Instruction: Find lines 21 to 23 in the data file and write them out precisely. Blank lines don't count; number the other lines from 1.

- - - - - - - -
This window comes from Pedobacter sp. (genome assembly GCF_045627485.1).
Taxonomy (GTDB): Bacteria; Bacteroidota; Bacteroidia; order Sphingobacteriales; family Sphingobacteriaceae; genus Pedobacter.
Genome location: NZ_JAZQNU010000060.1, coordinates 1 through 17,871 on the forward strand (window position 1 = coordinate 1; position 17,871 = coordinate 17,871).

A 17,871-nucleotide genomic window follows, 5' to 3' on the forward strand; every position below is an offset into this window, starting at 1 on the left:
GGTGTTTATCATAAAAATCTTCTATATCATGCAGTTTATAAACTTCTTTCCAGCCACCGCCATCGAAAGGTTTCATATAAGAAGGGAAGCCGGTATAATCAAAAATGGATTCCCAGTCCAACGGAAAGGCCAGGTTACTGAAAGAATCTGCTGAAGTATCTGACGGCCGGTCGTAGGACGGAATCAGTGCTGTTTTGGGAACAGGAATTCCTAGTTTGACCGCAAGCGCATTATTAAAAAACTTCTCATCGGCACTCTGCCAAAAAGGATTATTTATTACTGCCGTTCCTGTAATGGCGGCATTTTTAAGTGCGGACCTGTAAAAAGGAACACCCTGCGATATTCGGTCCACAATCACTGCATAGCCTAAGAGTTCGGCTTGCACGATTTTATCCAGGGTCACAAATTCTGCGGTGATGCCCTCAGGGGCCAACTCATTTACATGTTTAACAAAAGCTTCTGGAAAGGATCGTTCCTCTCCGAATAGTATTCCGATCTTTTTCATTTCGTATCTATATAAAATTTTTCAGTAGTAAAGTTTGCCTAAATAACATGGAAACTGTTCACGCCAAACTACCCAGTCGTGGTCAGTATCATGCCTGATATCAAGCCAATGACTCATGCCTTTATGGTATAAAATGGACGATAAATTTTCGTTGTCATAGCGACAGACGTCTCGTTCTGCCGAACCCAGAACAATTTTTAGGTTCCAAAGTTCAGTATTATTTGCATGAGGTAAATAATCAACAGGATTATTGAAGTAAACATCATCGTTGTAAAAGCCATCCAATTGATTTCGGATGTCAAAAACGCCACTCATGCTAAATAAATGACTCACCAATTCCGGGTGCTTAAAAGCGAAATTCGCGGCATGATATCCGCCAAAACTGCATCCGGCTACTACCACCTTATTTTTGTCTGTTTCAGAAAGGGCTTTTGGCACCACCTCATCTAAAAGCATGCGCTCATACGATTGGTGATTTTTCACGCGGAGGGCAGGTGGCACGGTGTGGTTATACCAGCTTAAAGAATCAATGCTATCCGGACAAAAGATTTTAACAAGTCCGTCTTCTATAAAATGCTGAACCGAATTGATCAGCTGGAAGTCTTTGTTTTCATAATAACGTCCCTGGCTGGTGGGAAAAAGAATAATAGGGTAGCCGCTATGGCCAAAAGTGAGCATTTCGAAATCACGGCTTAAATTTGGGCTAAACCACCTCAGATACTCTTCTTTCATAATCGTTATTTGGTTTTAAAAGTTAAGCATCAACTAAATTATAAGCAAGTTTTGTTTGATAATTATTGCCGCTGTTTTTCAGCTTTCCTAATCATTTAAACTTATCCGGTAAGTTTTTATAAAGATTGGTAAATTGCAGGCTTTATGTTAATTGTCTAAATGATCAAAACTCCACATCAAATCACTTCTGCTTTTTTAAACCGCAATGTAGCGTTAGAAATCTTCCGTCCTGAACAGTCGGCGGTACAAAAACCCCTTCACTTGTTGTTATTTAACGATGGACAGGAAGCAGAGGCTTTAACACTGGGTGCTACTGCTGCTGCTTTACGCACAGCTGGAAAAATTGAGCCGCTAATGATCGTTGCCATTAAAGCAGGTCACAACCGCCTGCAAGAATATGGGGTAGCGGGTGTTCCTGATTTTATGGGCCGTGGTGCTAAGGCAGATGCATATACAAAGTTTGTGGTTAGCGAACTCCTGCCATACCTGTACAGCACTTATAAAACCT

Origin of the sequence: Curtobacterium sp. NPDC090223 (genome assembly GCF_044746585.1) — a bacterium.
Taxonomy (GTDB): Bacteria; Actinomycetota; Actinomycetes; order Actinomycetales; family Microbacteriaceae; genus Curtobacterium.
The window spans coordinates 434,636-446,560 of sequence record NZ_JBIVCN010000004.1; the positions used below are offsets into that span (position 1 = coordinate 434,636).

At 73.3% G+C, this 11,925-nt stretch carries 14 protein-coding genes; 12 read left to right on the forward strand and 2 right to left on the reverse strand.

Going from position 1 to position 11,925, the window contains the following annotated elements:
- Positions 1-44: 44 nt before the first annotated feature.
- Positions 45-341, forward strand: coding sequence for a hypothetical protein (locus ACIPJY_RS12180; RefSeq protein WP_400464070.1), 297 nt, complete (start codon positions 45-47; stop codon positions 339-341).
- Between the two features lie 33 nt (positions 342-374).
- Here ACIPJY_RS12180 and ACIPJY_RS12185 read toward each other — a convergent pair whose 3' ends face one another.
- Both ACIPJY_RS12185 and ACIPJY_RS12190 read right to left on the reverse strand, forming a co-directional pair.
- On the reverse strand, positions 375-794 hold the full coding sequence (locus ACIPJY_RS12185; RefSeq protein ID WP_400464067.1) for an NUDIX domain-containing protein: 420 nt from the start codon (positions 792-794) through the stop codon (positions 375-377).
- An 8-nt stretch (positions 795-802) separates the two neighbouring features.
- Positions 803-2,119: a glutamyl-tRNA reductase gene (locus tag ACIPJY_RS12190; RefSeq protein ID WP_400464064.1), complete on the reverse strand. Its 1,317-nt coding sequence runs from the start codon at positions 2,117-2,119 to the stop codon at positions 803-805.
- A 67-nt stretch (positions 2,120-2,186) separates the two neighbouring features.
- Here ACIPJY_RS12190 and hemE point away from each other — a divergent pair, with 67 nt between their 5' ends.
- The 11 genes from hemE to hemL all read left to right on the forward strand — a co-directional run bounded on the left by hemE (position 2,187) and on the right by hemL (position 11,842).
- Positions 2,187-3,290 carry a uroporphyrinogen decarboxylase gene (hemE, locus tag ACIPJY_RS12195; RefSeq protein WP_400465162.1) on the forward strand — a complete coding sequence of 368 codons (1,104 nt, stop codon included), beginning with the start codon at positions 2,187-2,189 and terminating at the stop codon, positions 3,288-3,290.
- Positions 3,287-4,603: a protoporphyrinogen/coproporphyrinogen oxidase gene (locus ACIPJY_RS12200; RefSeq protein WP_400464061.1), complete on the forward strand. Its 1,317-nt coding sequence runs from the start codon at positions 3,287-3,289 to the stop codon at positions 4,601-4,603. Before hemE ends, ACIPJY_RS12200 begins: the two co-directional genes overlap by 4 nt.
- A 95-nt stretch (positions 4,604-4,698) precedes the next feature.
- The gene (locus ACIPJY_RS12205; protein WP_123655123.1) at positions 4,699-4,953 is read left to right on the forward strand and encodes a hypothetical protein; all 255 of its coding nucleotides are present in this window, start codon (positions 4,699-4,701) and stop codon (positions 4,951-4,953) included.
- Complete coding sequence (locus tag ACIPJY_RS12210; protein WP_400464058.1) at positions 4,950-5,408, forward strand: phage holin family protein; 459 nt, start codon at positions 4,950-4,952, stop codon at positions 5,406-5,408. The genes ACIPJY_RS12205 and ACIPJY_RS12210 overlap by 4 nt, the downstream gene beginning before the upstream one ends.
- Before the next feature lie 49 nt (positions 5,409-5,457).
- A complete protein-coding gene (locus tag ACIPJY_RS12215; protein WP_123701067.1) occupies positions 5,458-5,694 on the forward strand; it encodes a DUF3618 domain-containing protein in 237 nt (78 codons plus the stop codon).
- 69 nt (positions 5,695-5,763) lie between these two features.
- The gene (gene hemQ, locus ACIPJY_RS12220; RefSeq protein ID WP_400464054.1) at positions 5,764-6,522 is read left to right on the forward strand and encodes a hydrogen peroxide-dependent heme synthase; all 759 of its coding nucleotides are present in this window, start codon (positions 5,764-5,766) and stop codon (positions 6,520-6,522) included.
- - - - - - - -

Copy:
- The 11 genes from hemE to hemL all read left to right on the forward strand — a co-directional run bounded on the left by hemE (position 2,187) and on the right by hemL (position 11,842).
- Positions 2,187-3,290 carry a uroporphyrinogen decarboxylase gene (hemE, locus tag ACIPJY_RS12195; RefSeq protein WP_400465162.1) on the forward strand — a complete coding sequence of 368 codons (1,104 nt, stop codon included), beginning with the start codon at positions 2,187-2,189 and terminating at the stop codon, positions 3,288-3,290.
- Positions 3,287-4,603: a protoporphyrinogen/coproporphyrinogen oxidase gene (locus ACIPJY_RS12200; RefSeq protein WP_400464061.1), complete on the forward strand. Its 1,317-nt coding sequence runs from the start codon at positions 3,287-3,289 to the stop codon at positions 4,601-4,603. Before hemE ends, ACIPJY_RS12200 begins: the two co-directional genes overlap by 4 nt.